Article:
Certainly, Obamacare was an attempt, which now seems to be marginally successful, to address one of the primary grievances that plague our generation; but what will affordable health care matter when large and larger portions of our salaries go to paying down student debt –financed by the government no less– for the first 15 to 30 years we are in the workforce. How will that put us into any better position than our parents, the Baby Boomers, who now find themselves ready for retirement with no money from which to live from.
As I sit and ponder this generational conundrum, I take solace in the fact that, at least hopefully, the policy altering mindedness and the power that socially connective technologies [social media] that have combined forces in recent months to fight injustice have now permeated millennial’s worldview to bring us to the understanding we have the ability to effect meaningful change through our collective actions. Neither Obama nor “the government” is the enemy, though after viewing his actions and the actions of congress over the past few years, my disenfranchisement has firmly established in my mind that neither are they a friend. It is on the precipice of this reality that I lament the lack of millennials ushered into the new congress during these past midterms and resign myself to the importance of their ascendency in the coming elections in 2016. It is here that I pledge my commitment to that end and dwell upon how to achieve such a feet.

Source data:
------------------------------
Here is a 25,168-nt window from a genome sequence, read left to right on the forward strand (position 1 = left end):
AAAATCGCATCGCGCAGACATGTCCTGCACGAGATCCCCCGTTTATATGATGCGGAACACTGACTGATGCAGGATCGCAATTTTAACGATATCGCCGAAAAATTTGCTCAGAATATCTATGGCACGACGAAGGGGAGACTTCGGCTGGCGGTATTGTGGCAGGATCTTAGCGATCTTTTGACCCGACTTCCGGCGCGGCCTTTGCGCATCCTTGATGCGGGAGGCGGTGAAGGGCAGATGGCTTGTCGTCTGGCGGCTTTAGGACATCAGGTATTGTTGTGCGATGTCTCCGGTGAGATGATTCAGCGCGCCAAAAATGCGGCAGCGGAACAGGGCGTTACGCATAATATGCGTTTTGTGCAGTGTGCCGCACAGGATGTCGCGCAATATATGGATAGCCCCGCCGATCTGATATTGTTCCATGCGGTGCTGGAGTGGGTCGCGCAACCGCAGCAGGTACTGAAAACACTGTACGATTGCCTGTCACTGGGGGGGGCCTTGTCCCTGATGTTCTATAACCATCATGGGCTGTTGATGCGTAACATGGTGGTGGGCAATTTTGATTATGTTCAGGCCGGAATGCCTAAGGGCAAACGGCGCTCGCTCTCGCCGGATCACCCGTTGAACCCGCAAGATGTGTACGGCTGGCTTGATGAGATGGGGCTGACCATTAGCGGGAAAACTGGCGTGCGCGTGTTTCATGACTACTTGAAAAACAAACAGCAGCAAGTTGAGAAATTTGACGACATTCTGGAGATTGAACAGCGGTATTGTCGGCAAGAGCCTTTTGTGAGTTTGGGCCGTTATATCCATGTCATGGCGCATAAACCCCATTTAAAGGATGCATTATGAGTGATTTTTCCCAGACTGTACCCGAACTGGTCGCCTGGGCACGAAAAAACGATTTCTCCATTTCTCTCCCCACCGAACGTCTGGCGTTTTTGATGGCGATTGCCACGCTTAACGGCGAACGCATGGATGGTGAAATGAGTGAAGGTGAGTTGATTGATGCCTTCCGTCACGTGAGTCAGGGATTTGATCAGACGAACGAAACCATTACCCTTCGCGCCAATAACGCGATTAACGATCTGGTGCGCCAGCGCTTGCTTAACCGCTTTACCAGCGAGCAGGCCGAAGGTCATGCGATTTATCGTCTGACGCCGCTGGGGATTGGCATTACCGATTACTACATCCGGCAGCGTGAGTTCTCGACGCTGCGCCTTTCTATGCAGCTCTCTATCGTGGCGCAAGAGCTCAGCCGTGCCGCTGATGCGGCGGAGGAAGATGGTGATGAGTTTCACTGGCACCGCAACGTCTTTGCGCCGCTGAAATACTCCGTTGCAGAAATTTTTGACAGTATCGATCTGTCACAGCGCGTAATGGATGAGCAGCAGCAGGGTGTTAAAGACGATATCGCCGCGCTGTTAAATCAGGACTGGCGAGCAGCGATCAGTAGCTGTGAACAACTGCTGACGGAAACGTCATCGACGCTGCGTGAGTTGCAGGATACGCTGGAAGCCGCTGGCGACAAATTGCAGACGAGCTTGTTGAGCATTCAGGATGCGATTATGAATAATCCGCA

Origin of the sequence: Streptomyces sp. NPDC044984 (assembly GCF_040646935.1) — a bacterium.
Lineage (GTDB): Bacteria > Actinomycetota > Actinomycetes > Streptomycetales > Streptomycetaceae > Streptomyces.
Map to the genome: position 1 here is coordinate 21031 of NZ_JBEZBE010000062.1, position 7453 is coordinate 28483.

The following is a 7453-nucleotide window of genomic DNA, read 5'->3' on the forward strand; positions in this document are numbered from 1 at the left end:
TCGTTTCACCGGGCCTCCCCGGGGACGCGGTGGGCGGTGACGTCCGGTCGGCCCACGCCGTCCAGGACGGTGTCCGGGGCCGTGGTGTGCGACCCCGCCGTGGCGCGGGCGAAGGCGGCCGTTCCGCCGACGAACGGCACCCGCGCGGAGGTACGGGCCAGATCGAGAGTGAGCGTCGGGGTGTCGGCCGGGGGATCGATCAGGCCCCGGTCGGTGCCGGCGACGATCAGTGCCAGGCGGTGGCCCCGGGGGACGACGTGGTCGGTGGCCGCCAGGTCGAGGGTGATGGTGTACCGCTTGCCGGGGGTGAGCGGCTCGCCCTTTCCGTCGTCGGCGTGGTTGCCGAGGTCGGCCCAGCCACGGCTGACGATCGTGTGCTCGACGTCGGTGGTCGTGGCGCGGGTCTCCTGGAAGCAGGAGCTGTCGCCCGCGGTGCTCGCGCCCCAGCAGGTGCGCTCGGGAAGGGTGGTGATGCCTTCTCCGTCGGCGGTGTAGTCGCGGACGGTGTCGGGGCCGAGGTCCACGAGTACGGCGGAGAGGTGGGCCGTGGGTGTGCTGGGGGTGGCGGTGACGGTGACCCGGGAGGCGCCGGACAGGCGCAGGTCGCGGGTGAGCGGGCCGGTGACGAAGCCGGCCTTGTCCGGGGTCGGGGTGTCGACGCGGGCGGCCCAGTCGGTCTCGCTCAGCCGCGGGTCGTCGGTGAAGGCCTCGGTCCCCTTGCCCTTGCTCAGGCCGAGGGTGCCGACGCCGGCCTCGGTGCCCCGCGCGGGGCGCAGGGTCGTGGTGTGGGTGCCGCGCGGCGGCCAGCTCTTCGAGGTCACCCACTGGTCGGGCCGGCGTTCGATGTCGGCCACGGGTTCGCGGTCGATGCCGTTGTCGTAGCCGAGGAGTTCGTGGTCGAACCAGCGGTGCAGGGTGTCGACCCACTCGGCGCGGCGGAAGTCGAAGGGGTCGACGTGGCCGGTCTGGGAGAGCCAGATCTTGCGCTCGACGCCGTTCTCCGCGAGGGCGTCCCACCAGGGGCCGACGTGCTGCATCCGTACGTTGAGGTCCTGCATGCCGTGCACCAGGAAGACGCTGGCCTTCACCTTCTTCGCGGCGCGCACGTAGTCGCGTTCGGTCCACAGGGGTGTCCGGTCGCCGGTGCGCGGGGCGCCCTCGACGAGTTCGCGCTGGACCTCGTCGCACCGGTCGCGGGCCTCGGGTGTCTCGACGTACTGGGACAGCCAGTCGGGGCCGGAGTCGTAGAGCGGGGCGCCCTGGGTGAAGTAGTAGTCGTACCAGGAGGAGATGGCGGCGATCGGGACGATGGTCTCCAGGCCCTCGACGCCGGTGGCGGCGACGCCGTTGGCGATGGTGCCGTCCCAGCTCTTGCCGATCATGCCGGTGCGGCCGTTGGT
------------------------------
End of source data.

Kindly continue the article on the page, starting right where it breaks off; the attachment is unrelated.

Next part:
So now enjoy the presidents speech for whatever it’s worth.
Remarks of President Barack Obama
The White House
December 20, 2014
Hi, everybody. As 2014 comes to an end, we can enter the New Year with new confidence that America is making significant strides where it counts.
The steps we took nearly six years ago to rescue our economy and rebuild it on a new foundation helped make 2014 the strongest year for job growth since the 1990s. Over the past 57 months, our businesses have created nearly 11 million new jobs. And in a hopeful sign for middle-class families, wages are on the rise again.
Our investments in American manufacturing have helped fuel its best stretch of job growth since the ‘90s. America is now the number one producer of oil and gas, saving drivers about 70 cents a gallon at the pump over last Christmas. The auto industry we rescued is on track for its strongest year since 2005. Thanks to the Affordable Care Act, about 10 million Americans have gained health insurance in the past year alone. And since I took office, we have cut our deficits by about two-thirds.